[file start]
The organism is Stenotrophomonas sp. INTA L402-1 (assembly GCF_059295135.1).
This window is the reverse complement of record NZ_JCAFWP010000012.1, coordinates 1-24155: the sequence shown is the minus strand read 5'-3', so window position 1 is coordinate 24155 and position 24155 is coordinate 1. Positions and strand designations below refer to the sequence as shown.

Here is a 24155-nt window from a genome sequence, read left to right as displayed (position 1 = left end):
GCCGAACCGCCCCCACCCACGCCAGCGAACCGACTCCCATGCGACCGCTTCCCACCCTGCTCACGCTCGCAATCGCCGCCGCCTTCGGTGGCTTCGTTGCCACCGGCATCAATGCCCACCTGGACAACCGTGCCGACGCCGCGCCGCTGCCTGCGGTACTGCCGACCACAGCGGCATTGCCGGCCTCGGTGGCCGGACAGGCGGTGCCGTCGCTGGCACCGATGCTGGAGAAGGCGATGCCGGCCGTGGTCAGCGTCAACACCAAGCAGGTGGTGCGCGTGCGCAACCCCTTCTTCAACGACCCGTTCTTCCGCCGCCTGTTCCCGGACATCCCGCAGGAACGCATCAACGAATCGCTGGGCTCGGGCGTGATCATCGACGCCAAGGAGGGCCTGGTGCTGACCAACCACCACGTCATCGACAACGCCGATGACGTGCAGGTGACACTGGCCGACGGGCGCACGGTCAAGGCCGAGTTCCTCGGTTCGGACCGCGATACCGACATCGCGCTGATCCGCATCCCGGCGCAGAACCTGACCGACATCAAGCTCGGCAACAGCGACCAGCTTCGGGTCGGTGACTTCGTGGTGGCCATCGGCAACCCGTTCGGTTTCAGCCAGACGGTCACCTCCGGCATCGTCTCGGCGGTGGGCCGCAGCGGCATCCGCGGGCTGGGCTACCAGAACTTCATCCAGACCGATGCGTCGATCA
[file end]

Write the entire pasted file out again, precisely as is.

The organism is Stenotrophomonas sp. INTA L402-1 (assembly GCF_059295135.1).
This window is the reverse complement of record NZ_JCAFWP010000012.1, coordinates 1-24155: the sequence shown is the minus strand read 5'-3', so window position 1 is coordinate 24155 and position 24155 is coordinate 1. Positions and strand designations below refer to the sequence as shown.

Here is a 24155-nt window from a genome sequence, read left to right as displayed (position 1 = left end):
GCCGAACCGCCCCCACCCACGCCAGCGAACCGACTCCCATGCGACCGCTTCCCACCCTGCTCACGCTCGCAATCGCCGCCGCCTTCGGTGGCTTCGTTGCCACCGGCATCAATGCCCACCTGGACAACCGTGCCGACGCCGCGCCGCTGCCTGCGGTACTGCCGACCACAGCGGCATTGCCGGCCTCGGTGGCCGGACAGGCGGTGCCGTCGCTGGCACCGATGCTGGAGAAGGCGATGCCGGCCGTGGTCAGCGTCAACACCAAGCAGGTGGTGCGCGTGCGCAACCCCTTCTTCAACGACCCGTTCTTCCGCCGCCTGTTCCCGGACATCCCGCAGGAACGCATCAACGAATCGCTGGGCTCGGGCGTGATCATCGACGCCAAGGAGGGCCTGGTGCTGACCAACCACCACGTCATCGACAACGCCGATGACGTGCAGGTGACACTGGCCGACGGGCGCACGGTCAAGGCCGAGTTCCTCGGTTCGGACCGCGATACCGACATCGCGCTGATCCGCATCCCGGCGCAGAACCTGACCGACATCAAGCTCGGCAACAGCGACCAGCTTCGGGTCGGTGACTTCGTGGTGGCCATCGGCAACCCGTTCGGTTTCAGCCAGACGGTCACCTCCGGCATCGTCTCGGCGGTGGGCCGCAGCGGCATCCGCGGGCTGGGCTACCAGAACTTCATCCAGACCGATGCGTCGATCA